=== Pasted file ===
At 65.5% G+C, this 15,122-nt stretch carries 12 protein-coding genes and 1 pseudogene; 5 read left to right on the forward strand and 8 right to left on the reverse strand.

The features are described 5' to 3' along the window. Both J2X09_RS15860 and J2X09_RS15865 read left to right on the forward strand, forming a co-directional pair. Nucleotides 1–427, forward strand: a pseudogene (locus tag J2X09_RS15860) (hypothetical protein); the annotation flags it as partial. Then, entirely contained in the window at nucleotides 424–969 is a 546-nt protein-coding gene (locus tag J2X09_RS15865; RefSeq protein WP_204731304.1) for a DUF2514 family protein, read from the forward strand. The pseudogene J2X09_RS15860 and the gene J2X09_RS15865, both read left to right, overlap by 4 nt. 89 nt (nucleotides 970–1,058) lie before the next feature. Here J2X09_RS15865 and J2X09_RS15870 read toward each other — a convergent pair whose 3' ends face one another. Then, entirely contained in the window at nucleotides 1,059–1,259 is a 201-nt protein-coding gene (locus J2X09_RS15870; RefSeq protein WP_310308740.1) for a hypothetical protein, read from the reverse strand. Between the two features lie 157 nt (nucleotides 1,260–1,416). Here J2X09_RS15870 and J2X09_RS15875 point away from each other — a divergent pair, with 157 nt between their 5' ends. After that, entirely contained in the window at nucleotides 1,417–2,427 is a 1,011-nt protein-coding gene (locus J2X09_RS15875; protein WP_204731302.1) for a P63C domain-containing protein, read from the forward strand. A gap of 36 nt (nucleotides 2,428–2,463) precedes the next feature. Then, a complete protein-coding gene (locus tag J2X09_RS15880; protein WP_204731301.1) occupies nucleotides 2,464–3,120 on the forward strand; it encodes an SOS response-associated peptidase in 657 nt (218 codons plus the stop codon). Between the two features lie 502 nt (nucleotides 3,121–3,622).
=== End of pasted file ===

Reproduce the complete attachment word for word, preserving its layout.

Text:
At 65.5% G+C, this 15,122-nt stretch carries 12 protein-coding genes and 1 pseudogene; 5 read left to right on the forward strand and 8 right to left on the reverse strand.

The features are described 5' to 3' along the window. Both J2X09_RS15860 and J2X09_RS15865 read left to right on the forward strand, forming a co-directional pair. Nucleotides 1–427, forward strand: a pseudogene (locus tag J2X09_RS15860) (hypothetical protein); the annotation flags it as partial. Then, entirely contained in the window at nucleotides 424–969 is a 546-nt protein-coding gene (locus tag J2X09_RS15865; RefSeq protein WP_204731304.1) for a DUF2514 family protein, read from the forward strand. The pseudogene J2X09_RS15860 and the gene J2X09_RS15865, both read left to right, overlap by 4 nt. 89 nt (nucleotides 970–1,058) lie before the next feature. Here J2X09_RS15865 and J2X09_RS15870 read toward each other — a convergent pair whose 3' ends face one another. Then, entirely contained in the window at nucleotides 1,059–1,259 is a 201-nt protein-coding gene (locus J2X09_RS15870; RefSeq protein WP_310308740.1) for a hypothetical protein, read from the reverse strand. Between the two features lie 157 nt (nucleotides 1,260–1,416). Here J2X09_RS15870 and J2X09_RS15875 point away from each other — a divergent pair, with 157 nt between their 5' ends. After that, entirely contained in the window at nucleotides 1,417–2,427 is a 1,011-nt protein-coding gene (locus J2X09_RS15875; protein WP_204731302.1) for a P63C domain-containing protein, read from the forward strand. A gap of 36 nt (nucleotides 2,428–2,463) precedes the next feature. Then, a complete protein-coding gene (locus tag J2X09_RS15880; protein WP_204731301.1) occupies nucleotides 2,464–3,120 on the forward strand; it encodes an SOS response-associated peptidase in 657 nt (218 codons plus the stop codon). Between the two features lie 502 nt (nucleotides 3,121–3,622).